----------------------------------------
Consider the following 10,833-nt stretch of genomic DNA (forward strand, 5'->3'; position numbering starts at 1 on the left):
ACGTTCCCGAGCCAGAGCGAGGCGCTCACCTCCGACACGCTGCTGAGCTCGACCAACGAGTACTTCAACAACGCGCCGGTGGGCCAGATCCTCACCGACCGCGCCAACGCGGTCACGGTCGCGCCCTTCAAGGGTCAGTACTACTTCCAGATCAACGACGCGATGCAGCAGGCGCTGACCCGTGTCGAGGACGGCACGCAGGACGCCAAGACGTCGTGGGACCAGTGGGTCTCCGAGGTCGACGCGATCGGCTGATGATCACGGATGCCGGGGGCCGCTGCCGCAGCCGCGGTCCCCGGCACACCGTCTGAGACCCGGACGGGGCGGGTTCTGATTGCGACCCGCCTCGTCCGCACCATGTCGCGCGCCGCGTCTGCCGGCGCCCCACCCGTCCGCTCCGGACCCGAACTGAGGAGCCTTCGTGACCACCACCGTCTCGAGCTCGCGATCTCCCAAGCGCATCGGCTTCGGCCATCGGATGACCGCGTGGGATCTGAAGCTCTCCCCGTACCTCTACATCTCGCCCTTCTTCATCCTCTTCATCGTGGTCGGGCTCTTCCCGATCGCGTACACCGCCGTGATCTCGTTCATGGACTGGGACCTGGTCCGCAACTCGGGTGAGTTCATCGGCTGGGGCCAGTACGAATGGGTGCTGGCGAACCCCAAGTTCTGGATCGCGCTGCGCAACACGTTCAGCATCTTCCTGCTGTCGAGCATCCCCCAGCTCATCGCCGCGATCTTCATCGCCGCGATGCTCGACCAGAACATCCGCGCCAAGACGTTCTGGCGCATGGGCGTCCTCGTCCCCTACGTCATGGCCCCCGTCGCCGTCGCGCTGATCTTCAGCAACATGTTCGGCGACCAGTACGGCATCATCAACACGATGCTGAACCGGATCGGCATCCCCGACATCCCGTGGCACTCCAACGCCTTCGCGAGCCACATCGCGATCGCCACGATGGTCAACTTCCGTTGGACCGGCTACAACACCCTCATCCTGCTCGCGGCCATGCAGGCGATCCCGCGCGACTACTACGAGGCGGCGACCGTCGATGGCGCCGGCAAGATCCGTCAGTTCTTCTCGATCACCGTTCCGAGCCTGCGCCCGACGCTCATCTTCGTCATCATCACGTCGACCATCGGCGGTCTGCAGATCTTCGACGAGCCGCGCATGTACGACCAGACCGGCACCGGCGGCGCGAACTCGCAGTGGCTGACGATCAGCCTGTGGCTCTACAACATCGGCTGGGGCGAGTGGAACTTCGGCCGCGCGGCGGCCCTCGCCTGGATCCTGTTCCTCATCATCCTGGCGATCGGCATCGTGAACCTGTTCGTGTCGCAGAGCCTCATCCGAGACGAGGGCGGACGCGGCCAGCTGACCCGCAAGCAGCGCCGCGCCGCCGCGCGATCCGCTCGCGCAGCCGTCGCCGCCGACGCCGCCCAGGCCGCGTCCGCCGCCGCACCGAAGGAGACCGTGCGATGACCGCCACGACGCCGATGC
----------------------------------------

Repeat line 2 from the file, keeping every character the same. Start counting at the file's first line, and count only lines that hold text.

ACGTTCCCGAGCCAGAGCGAGGCGCTCACCTCCGACACGCTGCTGAGCTCGACCAACGAGTACTTCAACAACGCGCCGGTGGGCCAGATCCTCACCGACCGCGCCAACGCGGTCACGGTCGCGCCCTTCAAGGGTCAGTACTACTTCCAGATCAACGACGCGATGCAGCAGGCGCTGACCCGTGTCGAGGACGGCACGCAGGACGCCAAGACGTCGTGGGACCAGTGGGTCTCCGAGGTCGACGCGATCGGCTGATGATCACGGATGCCGGGGGCCGCTGCCGCAGCCGCGGTCCCCGGCACACCGTCTGAGACCCGGACGGGGCGGGTTCTGATTGCGACCCGCCTCGTCCGCACCATGTCGCGCGCCGCGTCTGCCGGCGCCCCACCCGTCCGCTCCGGACCCGAACTGAGGAGCCTTCGTGACCACCACCGTCTCGAGCTCGCGATCTCCCAAGCGCATCGGCTTCGGCCATCGGATGACCGCGTGGGATCTGAAGCTCTCCCCGTACCTCTACATCTCGCCCTTCTTCATCCTCTTCATCGTGGTCGGGCTCTTCCCGATCGCGTACACCGCCGTGATCTCGTTCATGGACTGGGACCTGGTCCGCAACTCGGGTGAGTTCATCGGCTGGGGCCAGTACGAATGGGTGCTGGCGAACCCCAAGTTCTGGATCGCGCTGCGCAACACGTTCAGCATCTTCCTGCTGTCGAGCATCCCCCAGCTCATCGCCGCGATCTTCATCGCCGCGATGCTCGACCAGAACATCCGCGCCAAGACGTTCTGGCGCATGGGCGTCCTCGTCCCCTACGTCATGGCCCCCGTCGCCGTCGCGCTGATCTTCAGCAACATGTTCGGCGACCAGTACGGCATCATCAACACGATGCTGAACCGGATCGGCATCCCCGACATCCCGTGGCACTCCAACGCCTTCGCGAGCCACATCGCGATCGCCACGATGGTCAACTTCCGTTGGACCGGCTACAACACCCTCATCCTGCTCGCGGCCATGCAGGCGATCCCGCGCGACTACTACGAGGCGGCGACCGTCGATGGCGCCGGCAAGATCCGTCAGTTCTTCTCGATCACCGTTCCGAGCCTGCGCCCGACGCTCATCTTCGTCATCATCACGTCGACCATCGGCGGTCTGCAGATCTTCGACGAGCCGCGCATGTACGACCAGACCGGCACCGGCGGCGCGAACTCGCAGTGGCTGACGATCAGCCTGTGGCTCTACAACATCGGCTGGGGCGAGTGGAACTTCGGCCGCGCGGCGGCCCTCGCCTGGATCCTGTTCCTCATCATCCTGGCGATCGGCATCGTGAACCTGTTCGTGTCGCAGAGCCTCATCCGAGACGAGGGCGGACGCGGCCAGCTGACCCGCAAGCAGCGCCGCGCCGCCGCGCGATCCGCTCGCGCAGCCGTCGCCGCCGACGCCGCCCAGGCCGCGTCCGCCGCCGCACCGAAGGAGACCGTGCGATGACCGCCACGACGCCGATGC